For B2B marketers, Internet marketing is emerging as an inevitable way of doing business, but it’s your audience that drives the effectiveness of direct-marketing activities. That’s why it’s essential to understand where your market is today and how accepting your audiences are of Internet marketing.
Would you classify your target audience as early adopters of Internet technology or as laggards? How your various target audiences and constituencies respond to Internet marketing is a key consideration.
Know Your Audience
While the Internet itself is now in a stage of mass adoption, you need to understand which audiences will be very accepting of Internet marketing and which audiences will be less receptive or even resistant to Internet marketing.
Information technology professionals — software developers and programmers, for example — will obviously be early adopters, but what about other business audiences? Where do sales and marketing people fit in your target industries? Financial managers and purchasing agents? Human resources managers? CEOs? Which industries are more likely to accept Internet marketing? Does a company’s size have an effect on its acceptance of Internet marketing?
You may need to do some solid research to determine how your target audiences will react to Internet marketing. Closely follow the practices of your competitors and your industry. Watch where they are focusing their efforts.
Also, keep a close eye on the traditional media that target your prospect and customer audiences. Are they reporting about the Internet and the Web more frequently? Do they have companion Web sites that serve your audiences? Are there other Web-based information providers beyond your competitors that target your audiences? Are Internet marketing conferences springing up in your target industries? These are all strong indications that Internet marketing is rapidly gaining acceptance.
Keep Online and Offline in Line
Are you effectively integrating the Internet with other media? Your media strategy — the way you use media and the mix of media you use — may change radically in the future. Begin the transition to Internet marketing now by making the Internet a more prominent and integral part of your media mix.
Here’s how to think about the coming e-marketing world:
Lead generation. Today, leads can be generated from many online and offline sources. In the future, email and the Web may very well outpull other media as the primary lead source, so electronic lead generation will become more essential as time goes on.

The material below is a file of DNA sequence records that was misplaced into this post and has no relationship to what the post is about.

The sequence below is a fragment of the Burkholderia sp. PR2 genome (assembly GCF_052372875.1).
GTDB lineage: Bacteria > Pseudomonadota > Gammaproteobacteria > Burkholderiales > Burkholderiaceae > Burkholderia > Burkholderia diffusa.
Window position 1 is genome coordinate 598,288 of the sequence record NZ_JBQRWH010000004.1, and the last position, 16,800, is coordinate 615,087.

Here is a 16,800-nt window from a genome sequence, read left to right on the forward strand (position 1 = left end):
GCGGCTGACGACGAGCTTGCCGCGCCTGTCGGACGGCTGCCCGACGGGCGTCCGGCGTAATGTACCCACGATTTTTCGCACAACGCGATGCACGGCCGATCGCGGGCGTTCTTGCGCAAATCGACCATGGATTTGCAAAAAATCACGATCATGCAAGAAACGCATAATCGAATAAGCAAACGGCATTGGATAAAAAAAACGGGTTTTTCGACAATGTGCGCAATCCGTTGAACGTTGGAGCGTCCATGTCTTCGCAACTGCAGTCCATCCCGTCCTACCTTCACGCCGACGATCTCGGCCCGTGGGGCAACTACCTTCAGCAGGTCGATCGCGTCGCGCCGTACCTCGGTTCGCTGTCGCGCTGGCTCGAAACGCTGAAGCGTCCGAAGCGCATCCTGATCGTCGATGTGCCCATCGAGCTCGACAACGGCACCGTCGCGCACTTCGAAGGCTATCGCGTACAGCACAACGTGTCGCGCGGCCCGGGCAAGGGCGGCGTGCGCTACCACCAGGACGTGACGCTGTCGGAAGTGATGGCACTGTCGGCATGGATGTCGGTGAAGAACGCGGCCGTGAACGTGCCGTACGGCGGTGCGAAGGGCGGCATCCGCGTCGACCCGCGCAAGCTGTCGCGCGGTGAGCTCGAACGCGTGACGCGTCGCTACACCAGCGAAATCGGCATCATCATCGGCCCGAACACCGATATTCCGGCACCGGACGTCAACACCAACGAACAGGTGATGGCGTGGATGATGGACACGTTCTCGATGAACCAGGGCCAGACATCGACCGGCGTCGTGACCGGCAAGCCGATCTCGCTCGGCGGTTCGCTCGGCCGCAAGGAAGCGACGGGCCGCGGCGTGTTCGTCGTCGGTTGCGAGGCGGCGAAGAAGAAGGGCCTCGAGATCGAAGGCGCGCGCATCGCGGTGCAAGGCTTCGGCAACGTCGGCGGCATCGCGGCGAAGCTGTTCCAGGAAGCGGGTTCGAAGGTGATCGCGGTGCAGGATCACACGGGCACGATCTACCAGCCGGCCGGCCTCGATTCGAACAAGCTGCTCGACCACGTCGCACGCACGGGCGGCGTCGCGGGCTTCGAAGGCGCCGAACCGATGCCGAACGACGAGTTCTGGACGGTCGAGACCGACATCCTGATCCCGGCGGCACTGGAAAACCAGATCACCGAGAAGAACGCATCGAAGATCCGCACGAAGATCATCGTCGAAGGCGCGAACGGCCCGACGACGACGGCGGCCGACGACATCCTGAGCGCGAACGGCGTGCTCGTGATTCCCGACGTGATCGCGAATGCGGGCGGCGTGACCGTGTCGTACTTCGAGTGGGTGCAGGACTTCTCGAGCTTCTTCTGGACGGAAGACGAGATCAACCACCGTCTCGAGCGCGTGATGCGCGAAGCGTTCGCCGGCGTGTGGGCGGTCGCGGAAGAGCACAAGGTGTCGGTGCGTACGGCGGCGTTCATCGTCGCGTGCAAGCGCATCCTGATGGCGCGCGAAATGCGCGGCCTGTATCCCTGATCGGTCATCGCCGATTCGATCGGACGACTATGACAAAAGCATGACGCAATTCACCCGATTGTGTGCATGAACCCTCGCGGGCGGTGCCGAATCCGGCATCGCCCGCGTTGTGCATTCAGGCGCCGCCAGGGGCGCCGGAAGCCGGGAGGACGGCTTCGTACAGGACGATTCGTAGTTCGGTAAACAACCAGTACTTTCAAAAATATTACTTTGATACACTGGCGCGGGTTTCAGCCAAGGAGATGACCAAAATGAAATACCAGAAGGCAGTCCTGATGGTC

Response. Response comes in via business reply mail, phone calls, email, fax, or your Web site. It is likely, however, that the Web will become a primary response path in the future. Web responses should arrive via a designated, campaign-specific URL that leads to a Web response form. Prepare for Web responses to be the predominant form of inquiry and, eventually, order.
Qualification and fulfillment. Today, traditional media are still being used to qualify and fulfill leads in a two-step process. In the future Internet marketing world, this process is likely to be more heavily weighted to the Internet, which can combine qualification and fulfillment. This transition is already taking place with Web-based fulfillment centers and electronic customer relationship management.
With the online lead-qualification process happening in real time, marketers can instantly deliver individualized fulfillment content to all types of prospects based on their interest and qualification level. This content can be delivered via outbound email or through individualized Web pages targeted to the prospect’s specific interests and needs. Fulfillment on the Web can occur via a routine Web response area process, as well as at Web sites. Fulfillment can also be “pushed” via the Web to a prospect’s desktop if appropriate.
The cost-savings implications of electronic fulfillment to marketers and the ease of use to respondents are so extraordinary that you should anticipate this type of fulfillment becoming the norm rather than the exception.
Cultivation. The cultivation process is becoming easier and more automatic for marketers. Internet marketers routinely use outbound email to communicate periodically, using such vehicles as email newsletters to maintain visibility. The email usually embeds Web-page links, which go to surveys, forms, and specialized Web pages. Prospects and customers are pulled to Web sites and extranets, which may include special promotions and content. As part of the cultivation process, Internet-based customer service will eventually rule the relationship.
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